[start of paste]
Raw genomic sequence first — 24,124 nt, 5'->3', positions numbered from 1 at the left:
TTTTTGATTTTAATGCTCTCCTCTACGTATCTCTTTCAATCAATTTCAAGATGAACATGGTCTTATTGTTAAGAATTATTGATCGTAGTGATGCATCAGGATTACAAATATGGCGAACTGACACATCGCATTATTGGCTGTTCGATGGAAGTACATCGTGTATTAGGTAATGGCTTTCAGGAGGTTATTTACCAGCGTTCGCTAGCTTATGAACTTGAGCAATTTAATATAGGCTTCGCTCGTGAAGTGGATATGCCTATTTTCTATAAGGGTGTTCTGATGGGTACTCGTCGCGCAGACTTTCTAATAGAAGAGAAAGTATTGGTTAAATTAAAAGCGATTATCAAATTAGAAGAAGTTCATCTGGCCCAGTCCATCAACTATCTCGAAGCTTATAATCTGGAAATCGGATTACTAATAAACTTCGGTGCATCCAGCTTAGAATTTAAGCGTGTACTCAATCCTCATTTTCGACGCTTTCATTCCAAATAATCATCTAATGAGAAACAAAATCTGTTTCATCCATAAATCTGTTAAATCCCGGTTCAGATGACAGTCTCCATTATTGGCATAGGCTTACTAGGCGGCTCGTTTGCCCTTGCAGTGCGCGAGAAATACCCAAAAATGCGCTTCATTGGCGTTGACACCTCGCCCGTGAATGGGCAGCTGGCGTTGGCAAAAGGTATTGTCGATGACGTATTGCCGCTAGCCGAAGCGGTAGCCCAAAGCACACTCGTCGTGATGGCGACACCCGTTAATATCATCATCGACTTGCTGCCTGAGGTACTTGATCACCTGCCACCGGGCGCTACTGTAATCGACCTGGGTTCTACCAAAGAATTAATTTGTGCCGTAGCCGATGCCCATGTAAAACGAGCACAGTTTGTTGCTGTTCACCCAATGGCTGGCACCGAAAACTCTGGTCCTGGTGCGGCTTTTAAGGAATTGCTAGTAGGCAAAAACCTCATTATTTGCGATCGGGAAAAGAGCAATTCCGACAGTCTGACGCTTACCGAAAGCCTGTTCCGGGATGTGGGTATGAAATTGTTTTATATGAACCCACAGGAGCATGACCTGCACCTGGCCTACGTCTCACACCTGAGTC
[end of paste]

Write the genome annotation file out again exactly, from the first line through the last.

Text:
Raw genomic sequence first — 24,124 nt, 5'->3', positions numbered from 1 at the left:
TTTTTGATTTTAATGCTCTCCTCTACGTATCTCTTTCAATCAATTTCAAGATGAACATGGTCTTATTGTTAAGAATTATTGATCGTAGTGATGCATCAGGATTACAAATATGGCGAACTGACACATCGCATTATTGGCTGTTCGATGGAAGTACATCGTGTATTAGGTAATGGCTTTCAGGAGGTTATTTACCAGCGTTCGCTAGCTTATGAACTTGAGCAATTTAATATAGGCTTCGCTCGTGAAGTGGATATGCCTATTTTCTATAAGGGTGTTCTGATGGGTACTCGTCGCGCAGACTTTCTAATAGAAGAGAAAGTATTGGTTAAATTAAAAGCGATTATCAAATTAGAAGAAGTTCATCTGGCCCAGTCCATCAACTATCTCGAAGCTTATAATCTGGAAATCGGATTACTAATAAACTTCGGTGCATCCAGCTTAGAATTTAAGCGTGTACTCAATCCTCATTTTCGACGCTTTCATTCCAAATAATCATCTAATGAGAAACAAAATCTGTTTCATCCATAAATCTGTTAAATCCCGGTTCAGATGACAGTCTCCATTATTGGCATAGGCTTACTAGGCGGCTCGTTTGCCCTTGCAGTGCGCGAGAAATACCCAAAAATGCGCTTCATTGGCGTTGACACCTCGCCCGTGAATGGGCAGCTGGCGTTGGCAAAAGGTATTGTCGATGACGTATTGCCGCTAGCCGAAGCGGTAGCCCAAAGCACACTCGTCGTGATGGCGACACCCGTTAATATCATCATCGACTTGCTGCCTGAGGTACTTGATCACCTGCCACCGGGCGCTACTGTAATCGACCTGGGTTCTACCAAAGAATTAATTTGTGCCGTAGCCGATGCCCATGTAAAACGAGCACAGTTTGTTGCTGTTCACCCAATGGCTGGCACCGAAAACTCTGGTCCTGGTGCGGCTTTTAAGGAATTGCTAGTAGGCAAAAACCTCATTATTTGCGATCGGGAAAAGAGCAATTCCGACAGTCTGACGCTTACCGAAAGCCTGTTCCGGGATGTGGGTATGAAATTGTTTTATATGAACCCACAGGAGCATGACCTGCACCTGGCCTACGTCTCACACCTGAGTC